Yes, this seems to be a very serious issue in that my address leads to a map of my competitor’s operation ten miles down the road! I wonder at the coincidence of this! Any search for my location takes customers to my competition! In fact, this seems to a legally actionable situation that needs to be addressed immediately.

Continue reading

Google Maps now displaying business category


Google Maps with Category descriptionGoogle Maps has recently added a new piece of information with a business: their category. Whether this is a test or a permanent addition is unclear.

What is clear is that it is not done with consistency with a given search. The reasons for this are not obvious. For example on the search (inside of Google Maps) “web design Olean NY” some businesses have no category listed, some have the one category description and others have a different category (obviously provided by different 3rd party providers). Google has acknowledged that these categories are from other data providers.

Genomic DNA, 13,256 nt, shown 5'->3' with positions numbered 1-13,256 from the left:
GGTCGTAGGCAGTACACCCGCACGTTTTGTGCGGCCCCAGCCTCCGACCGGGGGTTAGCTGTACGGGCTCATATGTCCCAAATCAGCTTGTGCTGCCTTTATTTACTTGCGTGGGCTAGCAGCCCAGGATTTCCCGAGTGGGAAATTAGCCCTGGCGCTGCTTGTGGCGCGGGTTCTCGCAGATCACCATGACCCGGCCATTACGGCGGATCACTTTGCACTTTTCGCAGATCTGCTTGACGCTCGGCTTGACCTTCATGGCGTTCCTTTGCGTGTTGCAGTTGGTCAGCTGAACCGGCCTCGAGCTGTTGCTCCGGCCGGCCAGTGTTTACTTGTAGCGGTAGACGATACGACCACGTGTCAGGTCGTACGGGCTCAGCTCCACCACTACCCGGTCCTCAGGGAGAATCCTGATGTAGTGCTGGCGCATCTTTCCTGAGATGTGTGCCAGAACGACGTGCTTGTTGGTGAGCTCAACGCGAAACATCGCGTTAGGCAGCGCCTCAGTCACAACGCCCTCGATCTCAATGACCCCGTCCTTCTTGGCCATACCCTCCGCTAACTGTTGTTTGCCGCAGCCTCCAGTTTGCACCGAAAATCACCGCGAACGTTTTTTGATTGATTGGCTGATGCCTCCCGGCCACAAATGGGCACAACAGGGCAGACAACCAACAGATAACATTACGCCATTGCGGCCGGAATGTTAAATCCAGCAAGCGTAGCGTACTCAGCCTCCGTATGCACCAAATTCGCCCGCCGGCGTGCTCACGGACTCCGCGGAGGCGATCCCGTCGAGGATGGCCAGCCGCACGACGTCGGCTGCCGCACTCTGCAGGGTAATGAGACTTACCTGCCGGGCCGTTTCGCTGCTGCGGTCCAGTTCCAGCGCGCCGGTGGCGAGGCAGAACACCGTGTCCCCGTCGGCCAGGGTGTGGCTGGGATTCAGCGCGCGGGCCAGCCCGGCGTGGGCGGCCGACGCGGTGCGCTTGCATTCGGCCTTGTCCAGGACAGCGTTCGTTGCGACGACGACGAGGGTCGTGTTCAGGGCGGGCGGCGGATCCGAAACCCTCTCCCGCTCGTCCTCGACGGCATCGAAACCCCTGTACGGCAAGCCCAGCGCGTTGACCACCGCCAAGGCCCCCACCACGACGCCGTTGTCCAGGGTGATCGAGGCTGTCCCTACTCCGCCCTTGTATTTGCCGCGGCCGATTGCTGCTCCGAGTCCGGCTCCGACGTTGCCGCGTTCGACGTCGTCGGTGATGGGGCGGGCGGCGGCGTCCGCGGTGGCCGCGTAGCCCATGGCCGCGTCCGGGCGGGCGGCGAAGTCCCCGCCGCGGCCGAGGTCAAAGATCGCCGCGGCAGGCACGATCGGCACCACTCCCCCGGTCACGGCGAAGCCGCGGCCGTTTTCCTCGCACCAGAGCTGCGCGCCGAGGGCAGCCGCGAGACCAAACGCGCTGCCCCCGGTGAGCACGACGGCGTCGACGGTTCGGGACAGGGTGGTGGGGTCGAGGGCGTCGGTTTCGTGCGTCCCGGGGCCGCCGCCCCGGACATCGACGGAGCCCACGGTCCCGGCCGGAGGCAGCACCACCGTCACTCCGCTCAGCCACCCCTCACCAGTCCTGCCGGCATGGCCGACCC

I have noted in a previous post how this can play out in unusual ways and the likely source for the data. Another outcome of the use of categories from other sources is that it leads to small business frustration.

With this new change that shows the 3rd party category, there is more transparency as to why a listing is where it is but there is still no option to include your specific business in this category.

As sophisticated as Google’s local algorithm is one would think that they could come up with a single comprehensive list of categories that would be transparently available to every business in their local database.

Eyetracking Heatmap: How Searchers View the Google One Box


Eye Tracking Heatmap

From the Marketing Sherpa report excerpt: a heatmap…revealing how actual consumers’ eyes view listings. As you may be aware, the red blob is where most searchers looked directly; as colors change, the level of attention goes down. The “X” indicates where searchers clicked, and the red horizontal bar shows how far down folks scrolled to view listings.

User behavior upon viewing a search results page has always fascinated me although I have never attempted to actually test this behavior or track the physiology behind it. The folks at Marketing Sherpa annually do that and the results are both instructive and beautiful.